Yi Cha-don(异次顿)

Yi Cha-don

Headword

이차돈 ( 异次顿 , Yi Cha-don )

Location of the encyclopedia

Korean Folk Literature > Folk tales > Legends

Writer KimYongduk(金容德)

This legend narrates the story of Buddhist martyr Yi Cha-don of Silla, who gave up his life for his faith at the age of twenty-two (twenty-six according to some accounts).

It was in 528 that the first attempt was made, by King Beopheung, to officially introduce Buddhism to Silla. There was much hesitation, however, since there were no followers among the king’s subjects and they were all against the idea. Yi Cha-don noticed the king’s hesitation and said to him, “It is a royal subject’s honor to give up one’s life for one’s country, and the highest act of loyalty for a common subject to offer one’s life to the king. If your majesty should behead this humble subject for accusations of falsely delivering the royal command, all the subjects of this kingdom shall submit to your majesty’s orders.” But the king declined, saying, “Even if it would be an act of charitable virtue on your part, I advise such blame should best be avoided.” Despite the king’s refusal, Yi Cha-don insisted, “It is not easy to give up one’s life, but if this humble subject should be allowed to die in the evening so that a great cause would be realized in the morning, the days of Buddha shall again see the light of day and your majesty’s path shall unfold peacefully.” Having reached a heartfelt understanding with Yi, the king summoned his subjects, and as expected, many of them opposed the introduction of Buddhism. But Yi Cha-don stepped forward and said to the king, “It is said that extraordinary events follow the emergence of extraordinary men. Buddhism is a faith of deep meaning, and there is no way for me to deny my belief.” As had been agreed, the king ordered that Yi Cha-don be beheaded. Yi Cha- don said, “I accept this punishment for the sake of Buddhism, so if Buddhism is indeed a divine belief, a divine event shall surely follow my death.” Then the sword slashed Yi’s neck, and blood that was white like breast milk surged from his body, and his head flew all the way to Mt. Sogeumgang in Gyeongju, where a temple called Jachusa was built on the spot where it landed.

The legend of Yi Cha-don is a tale of spiritual experience, demonstrating the miracles of Buddhism while depicting the social and political mood at the time of the introduction of Buddhism to Silla.

Yi Cha-don

Yi Cha-don
Headword

이차돈 ( 异次顿 , Yi Cha-don )

Location of the encyclopedia

Korean Folk Literature > Folk tales > Legends

Writer KimYongduk(金容德)

This legend narrates the story of Buddhist martyr Yi Cha-don of Silla, who gave up his life for his faith at the age of twenty-two (twenty-six according to some accounts).

It was in 528 that the first attempt was made, by King Beopheung, to officially introduce Buddhism to Silla. There was much hesitation, however, since there were no followers among the king’s subjects and they were all against the idea. Yi Cha-don noticed the king’s hesitation and said to him, “It is a royal subject’s honor to give up one’s life for one’s country, and the highest act of loyalty for a common subject to offer one’s life to the king. If your majesty should behead this humble subject for accusations of falsely delivering the royal command, all the subjects of this kingdom shall submit to your majesty’s orders.” But the king declined, saying, “Even if it would be an act of charitable virtue on your part, I advise such blame should best be avoided.” Despite the king’s refusal, Yi Cha-don insisted, “It is not easy to give up one’s life, but if this humble subject should be allowed to die in the evening so that a great cause would be realized in the morning, the days of Buddha shall again see the light of day and your majesty’s path shall unfold peacefully.” Having reached a heartfelt understanding with Yi, the king summoned his subjects, and as expected, many of them opposed the introduction of Buddhism. But Yi Cha-don stepped forward and said to the king, “It is said that extraordinary events follow the emergence of extraordinary men. Buddhism is a faith of deep meaning, and there is no way for me to deny my belief.” As had been agreed, the king ordered that Yi Cha-don be beheaded. Yi Cha- don said, “I accept this punishment for the sake of Buddhism, so if Buddhism is indeed a divine belief, a divine event shall surely follow my death.” Then the sword slashed Yi’s neck, and blood that was white like breast milk surged from his body, and his head flew all the way to Mt. Sogeumgang in Gyeongju, where a temple called Jachusa was built on the spot where it landed.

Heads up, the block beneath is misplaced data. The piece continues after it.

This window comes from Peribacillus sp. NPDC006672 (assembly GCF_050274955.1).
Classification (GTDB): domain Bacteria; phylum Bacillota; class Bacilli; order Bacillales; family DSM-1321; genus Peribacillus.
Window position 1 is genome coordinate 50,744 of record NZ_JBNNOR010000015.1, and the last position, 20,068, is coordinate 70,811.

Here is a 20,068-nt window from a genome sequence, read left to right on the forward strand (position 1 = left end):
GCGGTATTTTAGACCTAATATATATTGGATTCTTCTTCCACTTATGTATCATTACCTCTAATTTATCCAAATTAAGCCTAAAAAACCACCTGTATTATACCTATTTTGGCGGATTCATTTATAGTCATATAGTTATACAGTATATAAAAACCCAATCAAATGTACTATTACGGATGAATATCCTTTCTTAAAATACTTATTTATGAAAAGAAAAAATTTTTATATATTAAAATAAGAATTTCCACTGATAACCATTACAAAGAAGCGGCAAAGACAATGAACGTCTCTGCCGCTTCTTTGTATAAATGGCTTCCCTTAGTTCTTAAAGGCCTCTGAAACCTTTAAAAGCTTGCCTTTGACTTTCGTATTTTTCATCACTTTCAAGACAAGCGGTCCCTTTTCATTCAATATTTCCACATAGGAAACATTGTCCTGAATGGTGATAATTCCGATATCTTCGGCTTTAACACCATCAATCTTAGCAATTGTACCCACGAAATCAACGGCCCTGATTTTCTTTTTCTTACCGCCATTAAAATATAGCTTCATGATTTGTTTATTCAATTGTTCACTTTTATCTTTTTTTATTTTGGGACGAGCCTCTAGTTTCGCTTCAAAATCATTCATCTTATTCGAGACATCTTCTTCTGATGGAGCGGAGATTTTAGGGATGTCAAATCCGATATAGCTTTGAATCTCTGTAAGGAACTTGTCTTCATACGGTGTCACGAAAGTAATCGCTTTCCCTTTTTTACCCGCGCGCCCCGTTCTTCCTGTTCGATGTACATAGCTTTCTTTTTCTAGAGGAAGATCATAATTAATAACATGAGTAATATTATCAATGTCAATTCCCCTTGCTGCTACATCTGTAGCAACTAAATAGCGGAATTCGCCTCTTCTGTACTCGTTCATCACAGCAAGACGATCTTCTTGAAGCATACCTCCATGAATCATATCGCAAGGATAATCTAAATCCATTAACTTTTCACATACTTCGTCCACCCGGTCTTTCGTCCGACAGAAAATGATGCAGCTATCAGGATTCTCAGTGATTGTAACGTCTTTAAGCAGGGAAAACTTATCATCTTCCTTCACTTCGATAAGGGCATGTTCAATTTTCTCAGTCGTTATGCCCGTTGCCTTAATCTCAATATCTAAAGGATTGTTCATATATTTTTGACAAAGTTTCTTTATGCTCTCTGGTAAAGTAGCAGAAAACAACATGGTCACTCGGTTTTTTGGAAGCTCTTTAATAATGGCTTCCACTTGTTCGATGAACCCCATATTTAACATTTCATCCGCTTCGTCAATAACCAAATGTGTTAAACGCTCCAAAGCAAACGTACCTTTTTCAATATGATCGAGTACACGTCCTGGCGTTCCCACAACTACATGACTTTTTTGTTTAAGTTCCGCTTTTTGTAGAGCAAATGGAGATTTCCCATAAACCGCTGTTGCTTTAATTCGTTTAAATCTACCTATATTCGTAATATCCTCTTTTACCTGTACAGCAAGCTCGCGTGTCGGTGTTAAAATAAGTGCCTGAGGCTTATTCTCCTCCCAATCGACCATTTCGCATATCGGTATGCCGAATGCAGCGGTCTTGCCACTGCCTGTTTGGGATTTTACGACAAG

The legend of Yi Cha-don is a tale of spiritual experience, demonstrating the miracles of Buddhism while depicting the social and political mood at the time of the introduction of Buddhism to Silla.